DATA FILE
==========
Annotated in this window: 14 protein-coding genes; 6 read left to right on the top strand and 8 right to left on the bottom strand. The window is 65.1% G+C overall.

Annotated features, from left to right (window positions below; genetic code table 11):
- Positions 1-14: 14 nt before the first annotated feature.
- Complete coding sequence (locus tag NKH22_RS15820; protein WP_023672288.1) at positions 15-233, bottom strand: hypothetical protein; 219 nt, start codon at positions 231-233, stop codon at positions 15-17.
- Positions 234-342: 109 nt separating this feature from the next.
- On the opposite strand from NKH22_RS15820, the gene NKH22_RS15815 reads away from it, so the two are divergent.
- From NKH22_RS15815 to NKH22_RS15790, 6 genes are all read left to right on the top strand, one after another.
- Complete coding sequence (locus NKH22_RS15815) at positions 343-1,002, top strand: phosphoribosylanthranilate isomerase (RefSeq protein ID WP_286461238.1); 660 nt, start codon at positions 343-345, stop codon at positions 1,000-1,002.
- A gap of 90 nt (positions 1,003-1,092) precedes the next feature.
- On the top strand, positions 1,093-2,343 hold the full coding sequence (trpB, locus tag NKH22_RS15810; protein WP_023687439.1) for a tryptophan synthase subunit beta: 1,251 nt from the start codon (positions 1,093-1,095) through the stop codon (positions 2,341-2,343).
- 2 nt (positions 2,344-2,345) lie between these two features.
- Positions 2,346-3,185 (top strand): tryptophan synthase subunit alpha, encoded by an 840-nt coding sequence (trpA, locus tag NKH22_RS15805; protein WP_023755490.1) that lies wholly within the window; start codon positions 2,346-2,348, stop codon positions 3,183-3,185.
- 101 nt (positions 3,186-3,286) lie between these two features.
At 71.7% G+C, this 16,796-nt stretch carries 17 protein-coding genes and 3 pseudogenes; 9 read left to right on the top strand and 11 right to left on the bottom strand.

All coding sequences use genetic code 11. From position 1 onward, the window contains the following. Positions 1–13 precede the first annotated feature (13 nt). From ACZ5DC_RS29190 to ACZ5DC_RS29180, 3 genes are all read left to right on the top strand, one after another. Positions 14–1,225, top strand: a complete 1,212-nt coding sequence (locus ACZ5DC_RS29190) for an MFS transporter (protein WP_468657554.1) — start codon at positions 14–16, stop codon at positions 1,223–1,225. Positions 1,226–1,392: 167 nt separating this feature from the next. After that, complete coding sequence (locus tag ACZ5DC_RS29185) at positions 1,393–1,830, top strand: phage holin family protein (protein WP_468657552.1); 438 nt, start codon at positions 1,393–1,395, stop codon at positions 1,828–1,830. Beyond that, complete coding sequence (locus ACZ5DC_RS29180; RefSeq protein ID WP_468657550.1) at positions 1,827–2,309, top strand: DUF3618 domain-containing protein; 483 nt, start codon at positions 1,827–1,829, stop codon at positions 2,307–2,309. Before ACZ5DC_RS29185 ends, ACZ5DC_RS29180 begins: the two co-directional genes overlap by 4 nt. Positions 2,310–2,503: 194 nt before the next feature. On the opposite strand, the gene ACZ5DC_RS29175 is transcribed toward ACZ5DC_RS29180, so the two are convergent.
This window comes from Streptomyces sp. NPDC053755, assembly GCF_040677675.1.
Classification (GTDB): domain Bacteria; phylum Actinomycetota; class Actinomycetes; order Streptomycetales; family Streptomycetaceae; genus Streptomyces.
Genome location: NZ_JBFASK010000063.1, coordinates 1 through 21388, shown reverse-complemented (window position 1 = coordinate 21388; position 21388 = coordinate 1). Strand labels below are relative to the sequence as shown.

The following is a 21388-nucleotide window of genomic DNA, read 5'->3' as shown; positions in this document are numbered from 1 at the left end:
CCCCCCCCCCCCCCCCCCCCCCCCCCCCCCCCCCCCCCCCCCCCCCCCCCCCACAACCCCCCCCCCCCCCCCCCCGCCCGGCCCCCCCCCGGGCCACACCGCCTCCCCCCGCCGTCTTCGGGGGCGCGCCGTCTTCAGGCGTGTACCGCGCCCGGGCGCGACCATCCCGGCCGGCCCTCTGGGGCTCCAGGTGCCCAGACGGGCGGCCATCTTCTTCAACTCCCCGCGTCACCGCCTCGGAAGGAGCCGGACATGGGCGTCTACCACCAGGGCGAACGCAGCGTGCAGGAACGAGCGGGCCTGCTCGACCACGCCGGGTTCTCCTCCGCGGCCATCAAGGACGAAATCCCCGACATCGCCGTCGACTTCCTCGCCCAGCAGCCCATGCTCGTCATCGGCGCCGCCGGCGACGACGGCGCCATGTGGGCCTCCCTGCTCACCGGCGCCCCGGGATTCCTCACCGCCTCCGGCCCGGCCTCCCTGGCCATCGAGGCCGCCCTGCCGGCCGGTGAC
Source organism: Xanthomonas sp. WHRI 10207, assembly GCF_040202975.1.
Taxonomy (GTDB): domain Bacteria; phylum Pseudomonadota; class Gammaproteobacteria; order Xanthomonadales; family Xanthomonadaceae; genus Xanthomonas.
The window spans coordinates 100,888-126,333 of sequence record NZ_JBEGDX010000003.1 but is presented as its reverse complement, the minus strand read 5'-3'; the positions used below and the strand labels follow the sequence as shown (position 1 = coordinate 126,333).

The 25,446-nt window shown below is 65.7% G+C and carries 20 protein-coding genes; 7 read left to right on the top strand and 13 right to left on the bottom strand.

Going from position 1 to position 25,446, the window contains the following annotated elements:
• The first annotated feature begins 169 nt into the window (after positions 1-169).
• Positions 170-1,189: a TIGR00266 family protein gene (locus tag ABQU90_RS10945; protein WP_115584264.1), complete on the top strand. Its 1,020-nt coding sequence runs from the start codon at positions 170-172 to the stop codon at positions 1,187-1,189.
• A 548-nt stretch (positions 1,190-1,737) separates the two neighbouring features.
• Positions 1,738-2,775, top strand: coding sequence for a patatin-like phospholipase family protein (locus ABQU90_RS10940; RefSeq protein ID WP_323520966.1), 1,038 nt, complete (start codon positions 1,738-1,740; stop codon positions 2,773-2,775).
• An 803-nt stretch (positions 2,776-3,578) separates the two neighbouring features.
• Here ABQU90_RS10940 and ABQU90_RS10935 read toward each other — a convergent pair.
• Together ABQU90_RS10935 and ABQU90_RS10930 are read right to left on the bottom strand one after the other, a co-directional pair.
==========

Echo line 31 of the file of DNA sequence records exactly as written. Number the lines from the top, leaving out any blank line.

• Here ABQU90_RS10940 and ABQU90_RS10935 read toward each other — a convergent pair.